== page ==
Movie Review: Prince Caspian

Prince CaspianI have to fess up. I haven’t read all of the Narnia books. I’ve read the first three, so I haven’t actually got round to Prince Caspian yet. It’s sitting on my book shelf, so I will one of these days… But I have seen the movie! So while I can’t tell you what the differences are between the book and movie, I can tell you how much I enjoyed the movie.

A year after The Lion, The Witch and the Wardrobe, the kids are still in London, still trying to work out why they aren’t in Narnia anymore. Peter is getting into fights and Susan is avoiding the attention of a boy who’s keen on her. Meanwhile in Narnia, many years have passed since the kids were last there. Another kingdom has invaded Narnia and the Narnians have gone underground. The heir to the throne, Prince Caspian, is on the run from his wicked uncle who wants him dead. As he runs, he blows the magic horn that was given to Susan. This brings the kids back to Narnia.

What follows is the build up to war. The Narnians join forces with Caspian and get ready to fight the evil kingdom, the Telmarines. The Narnians are horribly outnumbered. They are going to go down hard. So where’s Aslan? Why isn’t Aslan there to help?

The major theme of this movie is faith. Peter wants to fight this fight. He believes Aslan has abandoned them. He thinks he needs to do things his way, all on his own. And when he does – lives are lost. It is only when they put their trust in Aslan, when they believe that he will do what is good and right, do things go well.

Many times in life, we feel overwhelmed. We feel the whole world bearing down on us like an invading army. It’s at those times, when it feels like we’re at our most desperate, we don’t think God is on our side. We feel we need to do things our way. We feel like we have to abandon our faith in God because we have no other option.

But Jesus has said that he will never abandon us. He will look after us. And we know that Jesus will return. In James 5:7-8 it says “Be patient, then, brothers, until the Lord’s coming. See how the farmer waits for the land to yield its valuable crop and how patient he is for the autumn and spring rains. You too, be patient and stand firm, because the Lord’s coming is near.” Jesus will return. And we are to be patient and stand firm as we wait. Just as the Narnians were to put their trust in Aslan, we are to put our trust in Jesus. Jesus knows what we are going through. He cares for all his people. And though it’s difficult to remember that sometimes, it doesn’t stop it from being true.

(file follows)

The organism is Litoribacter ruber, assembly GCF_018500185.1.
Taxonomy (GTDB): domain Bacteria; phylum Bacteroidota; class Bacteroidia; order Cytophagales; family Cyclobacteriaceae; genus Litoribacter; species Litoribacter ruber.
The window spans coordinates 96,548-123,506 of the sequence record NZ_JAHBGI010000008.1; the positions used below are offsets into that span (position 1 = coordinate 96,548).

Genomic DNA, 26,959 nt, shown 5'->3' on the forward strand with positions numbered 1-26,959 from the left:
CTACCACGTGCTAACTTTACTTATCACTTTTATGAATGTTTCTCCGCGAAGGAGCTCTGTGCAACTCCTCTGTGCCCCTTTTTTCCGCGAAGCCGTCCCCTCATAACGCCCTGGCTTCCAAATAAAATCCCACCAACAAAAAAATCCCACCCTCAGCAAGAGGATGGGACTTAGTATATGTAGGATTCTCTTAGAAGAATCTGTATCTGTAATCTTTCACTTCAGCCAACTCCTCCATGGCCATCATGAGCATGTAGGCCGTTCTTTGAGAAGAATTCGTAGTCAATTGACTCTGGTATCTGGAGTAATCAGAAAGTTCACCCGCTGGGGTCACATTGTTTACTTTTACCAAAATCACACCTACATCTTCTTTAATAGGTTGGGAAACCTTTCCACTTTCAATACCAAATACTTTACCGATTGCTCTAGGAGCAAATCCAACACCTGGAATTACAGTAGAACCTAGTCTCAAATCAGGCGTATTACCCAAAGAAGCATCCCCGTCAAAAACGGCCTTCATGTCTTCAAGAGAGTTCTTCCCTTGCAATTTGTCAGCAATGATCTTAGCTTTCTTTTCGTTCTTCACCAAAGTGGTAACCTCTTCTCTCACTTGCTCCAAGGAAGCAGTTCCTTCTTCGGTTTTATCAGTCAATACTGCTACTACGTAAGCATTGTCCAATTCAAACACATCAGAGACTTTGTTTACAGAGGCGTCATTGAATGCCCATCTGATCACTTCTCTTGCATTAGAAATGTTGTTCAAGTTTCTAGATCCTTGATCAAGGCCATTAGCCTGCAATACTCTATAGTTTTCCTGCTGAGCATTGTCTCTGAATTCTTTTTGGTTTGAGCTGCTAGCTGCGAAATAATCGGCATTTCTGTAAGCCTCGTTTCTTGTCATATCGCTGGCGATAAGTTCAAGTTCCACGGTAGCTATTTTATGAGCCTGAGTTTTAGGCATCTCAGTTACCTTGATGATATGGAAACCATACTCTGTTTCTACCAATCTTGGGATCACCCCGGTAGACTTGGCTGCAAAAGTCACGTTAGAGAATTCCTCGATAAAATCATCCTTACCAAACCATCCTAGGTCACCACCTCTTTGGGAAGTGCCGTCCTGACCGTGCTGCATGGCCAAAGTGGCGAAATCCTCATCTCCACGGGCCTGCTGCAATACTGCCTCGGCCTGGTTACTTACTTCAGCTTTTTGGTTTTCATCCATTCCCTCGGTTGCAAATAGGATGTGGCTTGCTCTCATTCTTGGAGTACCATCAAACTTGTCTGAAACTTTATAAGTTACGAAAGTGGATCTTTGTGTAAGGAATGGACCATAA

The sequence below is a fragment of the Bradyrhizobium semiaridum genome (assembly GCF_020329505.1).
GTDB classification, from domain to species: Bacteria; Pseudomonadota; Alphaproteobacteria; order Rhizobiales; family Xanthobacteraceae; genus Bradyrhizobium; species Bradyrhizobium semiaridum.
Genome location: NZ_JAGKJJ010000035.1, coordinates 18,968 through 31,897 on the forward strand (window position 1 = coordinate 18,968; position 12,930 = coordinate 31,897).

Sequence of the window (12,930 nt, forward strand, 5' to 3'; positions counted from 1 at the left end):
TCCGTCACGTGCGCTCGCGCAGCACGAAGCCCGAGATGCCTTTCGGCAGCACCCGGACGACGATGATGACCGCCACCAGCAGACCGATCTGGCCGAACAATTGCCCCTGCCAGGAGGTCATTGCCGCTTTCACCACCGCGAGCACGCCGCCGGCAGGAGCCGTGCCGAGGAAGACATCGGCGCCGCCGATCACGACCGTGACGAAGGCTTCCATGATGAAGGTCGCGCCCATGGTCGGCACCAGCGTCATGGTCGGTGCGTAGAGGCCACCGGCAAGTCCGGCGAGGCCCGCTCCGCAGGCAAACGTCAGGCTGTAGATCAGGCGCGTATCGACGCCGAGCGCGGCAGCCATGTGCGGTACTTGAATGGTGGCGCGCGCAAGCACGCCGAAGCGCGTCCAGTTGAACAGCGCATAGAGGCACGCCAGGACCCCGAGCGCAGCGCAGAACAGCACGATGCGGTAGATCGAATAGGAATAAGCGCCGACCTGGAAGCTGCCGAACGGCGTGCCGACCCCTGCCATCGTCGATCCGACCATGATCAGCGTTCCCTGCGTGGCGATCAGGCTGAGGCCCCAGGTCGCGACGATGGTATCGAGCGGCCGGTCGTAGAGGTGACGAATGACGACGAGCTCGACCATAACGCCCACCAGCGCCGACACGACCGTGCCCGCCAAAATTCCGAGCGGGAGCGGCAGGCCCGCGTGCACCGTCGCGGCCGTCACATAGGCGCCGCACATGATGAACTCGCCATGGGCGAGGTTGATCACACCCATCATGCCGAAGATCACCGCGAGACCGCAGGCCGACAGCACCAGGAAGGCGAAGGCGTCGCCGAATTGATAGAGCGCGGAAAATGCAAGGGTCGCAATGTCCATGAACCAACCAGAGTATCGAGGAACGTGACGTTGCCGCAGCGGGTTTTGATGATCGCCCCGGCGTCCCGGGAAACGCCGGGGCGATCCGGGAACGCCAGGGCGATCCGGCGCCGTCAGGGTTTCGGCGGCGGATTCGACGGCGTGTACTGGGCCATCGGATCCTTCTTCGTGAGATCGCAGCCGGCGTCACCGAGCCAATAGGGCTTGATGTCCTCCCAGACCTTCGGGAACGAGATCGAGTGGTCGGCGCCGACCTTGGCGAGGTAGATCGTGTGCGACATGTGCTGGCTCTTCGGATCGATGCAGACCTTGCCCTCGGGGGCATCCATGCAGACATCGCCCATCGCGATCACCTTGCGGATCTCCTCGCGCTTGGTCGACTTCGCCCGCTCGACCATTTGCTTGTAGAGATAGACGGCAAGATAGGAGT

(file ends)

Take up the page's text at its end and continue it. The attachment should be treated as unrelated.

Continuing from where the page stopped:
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About Joel A Moroney

Associate Minister at St Luke's Anglican Church, Liverpool (in the Sydney Diocese). A very strange man, but he usually has Pez, so that makes it okay.

3 responses to “Movie Review: Prince Caspian”

  1. Dave says :

    When it comes to Narnia, I am just wondering what makes this series so different from Harry Potter & why the Narnia series is condoned and the Harry Potter series is condemned by some, considering that the two would appear to be quite similar.

  2. Joel A Moroney says :

    Yeah Dave, I think that’s a good call. The Harry Potter books and movies have come under a lot of attack for being un-Christian. I think this has a lot to do with a) who wrote the books and b) who does the magic.

    The Narnia books are written by a guy who was very public about his Christianity. I think to some extent this has translated to people backing off the depictions of magic etc in Narnia.

    Secondly, as far as I’m aware (keeping in mind I’ve only read 3 of the books), the only people who perform magic in the Narnia books are bad guys. In Lion, The Witch and The Wardrobe, only the White Witch performs magic. As she is the bad guy, her “evil” magics are okay. We’re not supporting her or condoning her.

    However, in the Harry Potter books, every one is doing magic. Especially the good guys. This would fly against Christian teaching about magic (like in Acts 8:9-25). Some would further argue that impresionable young minds will want to be like Harry and start performing witch craft etc.

    What do I think? I think the Harry Potter books are obviously fiction. I think they present a fantasy world where magic works in much the same way as science does in our world. The aim of the author is not for children to start practicing witch craft or worship false gods but to enjoy a good story. And there are great themes at play such as the triumph of good over evil.

    I don’t think Harry Potter should be condemned because of its use of magic. Enjoy it for the many positive things it has to say.

  3. alamanach says :

    In Lord of the Rings we have sympathetic characters who use magic, and that book is not maligned by the anti-Harry Potter crowd. I haven’t read Harry Potter, and I can’t say what their objection is. I can say that both Lord of the Rings and the Narnia books are emphatically Christian in their outlook. Narnia wasn’t just written by a guy who wore his religion on his sleeve, it was written as a plain and deliberate allegory for Christianity.

    Lord of the Rings is not an allegory (Tolkien hated allegory, and didn’t care much for Lewis’s Narnia books), but it is an extended meditation on the Christian virtue of hope. Don’t look for that theme in the movies, they took a lot of it out. But if you watch for it in the book, it is very clear what Tolkien is doing.

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